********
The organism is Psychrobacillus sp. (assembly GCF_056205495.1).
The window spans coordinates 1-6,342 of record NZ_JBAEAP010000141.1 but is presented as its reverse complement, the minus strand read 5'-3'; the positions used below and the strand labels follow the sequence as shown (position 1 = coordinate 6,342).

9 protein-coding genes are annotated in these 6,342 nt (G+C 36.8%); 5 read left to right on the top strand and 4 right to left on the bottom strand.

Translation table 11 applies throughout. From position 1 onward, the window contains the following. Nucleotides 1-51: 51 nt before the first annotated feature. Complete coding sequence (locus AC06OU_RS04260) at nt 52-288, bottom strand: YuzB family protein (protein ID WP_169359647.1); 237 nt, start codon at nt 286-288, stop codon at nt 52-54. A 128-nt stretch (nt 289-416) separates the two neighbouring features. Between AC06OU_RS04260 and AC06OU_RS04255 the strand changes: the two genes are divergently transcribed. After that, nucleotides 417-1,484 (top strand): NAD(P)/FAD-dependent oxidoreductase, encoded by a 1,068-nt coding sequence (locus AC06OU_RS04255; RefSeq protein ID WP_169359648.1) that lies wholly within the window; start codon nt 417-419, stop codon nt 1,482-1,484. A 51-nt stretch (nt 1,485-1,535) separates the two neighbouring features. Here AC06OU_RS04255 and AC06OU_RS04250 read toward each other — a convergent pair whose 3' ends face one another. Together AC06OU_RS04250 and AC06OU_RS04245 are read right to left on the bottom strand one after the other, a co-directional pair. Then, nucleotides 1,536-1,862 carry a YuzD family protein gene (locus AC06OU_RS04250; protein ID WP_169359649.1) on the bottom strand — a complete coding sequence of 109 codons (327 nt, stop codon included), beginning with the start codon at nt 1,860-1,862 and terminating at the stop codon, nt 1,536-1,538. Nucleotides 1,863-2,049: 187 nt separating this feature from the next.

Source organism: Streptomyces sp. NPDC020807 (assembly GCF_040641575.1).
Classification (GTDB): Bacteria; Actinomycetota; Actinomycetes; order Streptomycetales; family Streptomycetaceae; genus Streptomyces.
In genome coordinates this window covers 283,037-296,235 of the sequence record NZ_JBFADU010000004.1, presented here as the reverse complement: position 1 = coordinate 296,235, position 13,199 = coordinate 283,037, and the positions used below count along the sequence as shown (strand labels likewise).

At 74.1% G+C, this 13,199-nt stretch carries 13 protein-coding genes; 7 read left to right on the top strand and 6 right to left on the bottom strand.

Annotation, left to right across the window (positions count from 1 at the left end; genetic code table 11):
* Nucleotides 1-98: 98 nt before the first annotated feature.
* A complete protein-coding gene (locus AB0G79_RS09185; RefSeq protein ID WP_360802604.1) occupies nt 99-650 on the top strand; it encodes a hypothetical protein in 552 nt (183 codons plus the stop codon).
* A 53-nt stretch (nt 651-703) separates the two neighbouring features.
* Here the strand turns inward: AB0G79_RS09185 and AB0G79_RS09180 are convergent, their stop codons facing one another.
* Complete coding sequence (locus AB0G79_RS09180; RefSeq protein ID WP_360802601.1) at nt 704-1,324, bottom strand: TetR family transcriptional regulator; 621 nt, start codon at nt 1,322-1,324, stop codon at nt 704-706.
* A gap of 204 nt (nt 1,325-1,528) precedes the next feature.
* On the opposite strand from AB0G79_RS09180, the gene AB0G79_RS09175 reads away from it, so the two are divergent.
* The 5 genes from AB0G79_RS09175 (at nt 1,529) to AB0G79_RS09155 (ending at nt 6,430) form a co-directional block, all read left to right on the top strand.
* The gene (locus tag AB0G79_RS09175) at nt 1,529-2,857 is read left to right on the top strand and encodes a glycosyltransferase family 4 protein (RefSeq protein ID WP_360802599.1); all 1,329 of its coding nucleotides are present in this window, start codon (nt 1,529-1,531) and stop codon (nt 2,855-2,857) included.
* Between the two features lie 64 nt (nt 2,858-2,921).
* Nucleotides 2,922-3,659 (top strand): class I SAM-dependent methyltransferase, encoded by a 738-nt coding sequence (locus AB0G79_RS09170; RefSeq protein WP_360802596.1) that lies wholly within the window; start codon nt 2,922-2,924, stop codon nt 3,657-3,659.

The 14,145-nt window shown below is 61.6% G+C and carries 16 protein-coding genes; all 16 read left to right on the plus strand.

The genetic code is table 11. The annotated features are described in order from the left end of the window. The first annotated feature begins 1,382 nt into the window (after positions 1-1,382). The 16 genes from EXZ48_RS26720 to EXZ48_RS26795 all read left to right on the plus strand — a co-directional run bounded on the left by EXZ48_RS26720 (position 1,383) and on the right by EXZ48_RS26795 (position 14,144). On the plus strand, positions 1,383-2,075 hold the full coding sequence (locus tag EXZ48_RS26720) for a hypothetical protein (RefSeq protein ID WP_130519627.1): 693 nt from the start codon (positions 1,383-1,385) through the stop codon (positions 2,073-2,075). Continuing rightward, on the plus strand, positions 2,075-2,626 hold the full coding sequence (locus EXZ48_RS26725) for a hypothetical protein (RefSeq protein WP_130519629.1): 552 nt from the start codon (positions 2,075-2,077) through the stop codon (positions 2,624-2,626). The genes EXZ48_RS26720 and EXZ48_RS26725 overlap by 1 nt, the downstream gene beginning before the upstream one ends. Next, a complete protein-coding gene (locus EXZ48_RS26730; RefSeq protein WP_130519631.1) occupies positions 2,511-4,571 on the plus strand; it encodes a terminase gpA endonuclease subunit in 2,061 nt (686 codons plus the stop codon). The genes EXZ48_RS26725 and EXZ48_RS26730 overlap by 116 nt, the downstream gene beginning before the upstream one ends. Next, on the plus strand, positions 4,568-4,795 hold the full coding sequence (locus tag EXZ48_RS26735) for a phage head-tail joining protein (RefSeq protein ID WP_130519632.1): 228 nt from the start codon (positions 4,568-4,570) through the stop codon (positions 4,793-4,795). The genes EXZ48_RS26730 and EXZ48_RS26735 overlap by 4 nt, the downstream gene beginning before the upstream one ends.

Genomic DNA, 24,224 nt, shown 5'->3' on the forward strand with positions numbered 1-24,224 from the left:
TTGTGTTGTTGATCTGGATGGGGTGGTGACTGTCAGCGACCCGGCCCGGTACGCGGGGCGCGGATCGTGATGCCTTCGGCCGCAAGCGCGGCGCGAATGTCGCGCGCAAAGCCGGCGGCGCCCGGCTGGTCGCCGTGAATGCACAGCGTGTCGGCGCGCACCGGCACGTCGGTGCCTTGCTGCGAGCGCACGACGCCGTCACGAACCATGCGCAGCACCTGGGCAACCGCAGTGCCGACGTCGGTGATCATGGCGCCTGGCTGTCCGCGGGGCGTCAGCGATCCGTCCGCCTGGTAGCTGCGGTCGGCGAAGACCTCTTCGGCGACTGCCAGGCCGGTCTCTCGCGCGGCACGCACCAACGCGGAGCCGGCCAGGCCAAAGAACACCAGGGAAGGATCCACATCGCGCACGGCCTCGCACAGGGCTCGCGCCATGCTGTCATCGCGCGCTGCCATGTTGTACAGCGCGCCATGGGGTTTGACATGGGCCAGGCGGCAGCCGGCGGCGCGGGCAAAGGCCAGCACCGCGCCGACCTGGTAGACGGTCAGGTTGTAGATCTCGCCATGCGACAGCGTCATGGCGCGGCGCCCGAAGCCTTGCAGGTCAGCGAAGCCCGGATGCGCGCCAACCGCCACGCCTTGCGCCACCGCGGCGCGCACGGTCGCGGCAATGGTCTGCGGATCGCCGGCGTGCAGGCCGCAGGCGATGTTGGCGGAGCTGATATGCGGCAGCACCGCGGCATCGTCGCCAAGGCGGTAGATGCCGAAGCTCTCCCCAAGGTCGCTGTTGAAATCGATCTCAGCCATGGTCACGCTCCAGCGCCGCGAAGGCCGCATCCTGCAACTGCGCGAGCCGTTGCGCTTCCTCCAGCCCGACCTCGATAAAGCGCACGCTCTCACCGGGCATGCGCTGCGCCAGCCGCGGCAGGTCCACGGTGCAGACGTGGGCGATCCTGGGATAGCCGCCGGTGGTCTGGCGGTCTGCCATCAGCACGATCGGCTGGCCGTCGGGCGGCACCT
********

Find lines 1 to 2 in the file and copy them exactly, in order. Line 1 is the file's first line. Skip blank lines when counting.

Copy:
The organism is Psychrobacillus sp. (assembly GCF_056205495.1).
The window spans coordinates 1-6,342 of record NZ_JBAEAP010000141.1 but is presented as its reverse complement, the minus strand read 5'-3'; the positions used below and the strand labels follow the sequence as shown (position 1 = coordinate 6,342).